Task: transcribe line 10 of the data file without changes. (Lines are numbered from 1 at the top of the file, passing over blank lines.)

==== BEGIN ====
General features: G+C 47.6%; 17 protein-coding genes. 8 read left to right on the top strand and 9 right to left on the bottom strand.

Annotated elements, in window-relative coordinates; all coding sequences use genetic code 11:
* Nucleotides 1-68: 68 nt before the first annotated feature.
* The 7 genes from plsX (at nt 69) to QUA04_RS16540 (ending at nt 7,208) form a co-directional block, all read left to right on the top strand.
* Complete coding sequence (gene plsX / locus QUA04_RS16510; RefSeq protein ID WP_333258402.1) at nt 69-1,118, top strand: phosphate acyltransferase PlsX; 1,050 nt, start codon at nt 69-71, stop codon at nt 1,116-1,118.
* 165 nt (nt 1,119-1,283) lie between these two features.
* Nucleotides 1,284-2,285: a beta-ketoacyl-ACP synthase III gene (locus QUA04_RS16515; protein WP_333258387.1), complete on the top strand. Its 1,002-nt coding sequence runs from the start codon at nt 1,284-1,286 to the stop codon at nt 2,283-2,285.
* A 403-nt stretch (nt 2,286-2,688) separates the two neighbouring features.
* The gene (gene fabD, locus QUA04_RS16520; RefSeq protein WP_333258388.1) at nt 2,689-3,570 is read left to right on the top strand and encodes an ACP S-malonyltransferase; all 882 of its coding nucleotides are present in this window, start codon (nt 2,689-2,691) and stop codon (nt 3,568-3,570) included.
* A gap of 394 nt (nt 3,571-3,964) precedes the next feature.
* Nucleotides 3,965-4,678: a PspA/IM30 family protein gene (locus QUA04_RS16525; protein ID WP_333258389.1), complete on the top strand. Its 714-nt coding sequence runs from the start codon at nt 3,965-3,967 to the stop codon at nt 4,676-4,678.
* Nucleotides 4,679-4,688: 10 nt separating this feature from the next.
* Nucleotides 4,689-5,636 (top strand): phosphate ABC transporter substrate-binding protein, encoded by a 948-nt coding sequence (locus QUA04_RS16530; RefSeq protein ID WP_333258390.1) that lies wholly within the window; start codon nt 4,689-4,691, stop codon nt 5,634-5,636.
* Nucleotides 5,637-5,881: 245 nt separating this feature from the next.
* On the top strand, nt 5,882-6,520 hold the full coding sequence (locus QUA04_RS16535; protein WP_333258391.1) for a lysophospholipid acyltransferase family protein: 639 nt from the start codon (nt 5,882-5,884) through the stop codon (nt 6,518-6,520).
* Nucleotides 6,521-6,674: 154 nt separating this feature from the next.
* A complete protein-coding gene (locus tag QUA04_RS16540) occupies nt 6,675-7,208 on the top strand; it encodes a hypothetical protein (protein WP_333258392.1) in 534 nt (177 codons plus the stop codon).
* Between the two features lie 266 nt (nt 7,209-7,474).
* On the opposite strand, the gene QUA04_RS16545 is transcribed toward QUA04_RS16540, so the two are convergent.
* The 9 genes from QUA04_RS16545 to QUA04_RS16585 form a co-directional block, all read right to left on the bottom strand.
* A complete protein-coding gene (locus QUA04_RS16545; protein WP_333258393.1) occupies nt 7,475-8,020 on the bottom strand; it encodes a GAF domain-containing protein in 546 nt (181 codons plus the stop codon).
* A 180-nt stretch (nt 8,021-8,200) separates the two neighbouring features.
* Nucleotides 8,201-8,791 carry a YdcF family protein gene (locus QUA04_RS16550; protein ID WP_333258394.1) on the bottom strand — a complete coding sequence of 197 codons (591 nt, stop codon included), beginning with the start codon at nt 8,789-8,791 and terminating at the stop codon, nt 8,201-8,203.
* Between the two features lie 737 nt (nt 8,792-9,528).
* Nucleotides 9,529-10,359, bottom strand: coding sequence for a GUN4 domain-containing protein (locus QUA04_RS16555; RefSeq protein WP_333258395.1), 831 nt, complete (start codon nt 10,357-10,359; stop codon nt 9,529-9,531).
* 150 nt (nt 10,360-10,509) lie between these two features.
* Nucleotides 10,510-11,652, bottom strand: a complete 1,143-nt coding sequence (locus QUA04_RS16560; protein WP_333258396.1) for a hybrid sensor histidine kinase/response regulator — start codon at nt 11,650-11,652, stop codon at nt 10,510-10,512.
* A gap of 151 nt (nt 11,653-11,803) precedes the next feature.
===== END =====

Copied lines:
* A gap of 394 nt (nt 3,571-3,964) precedes the next feature.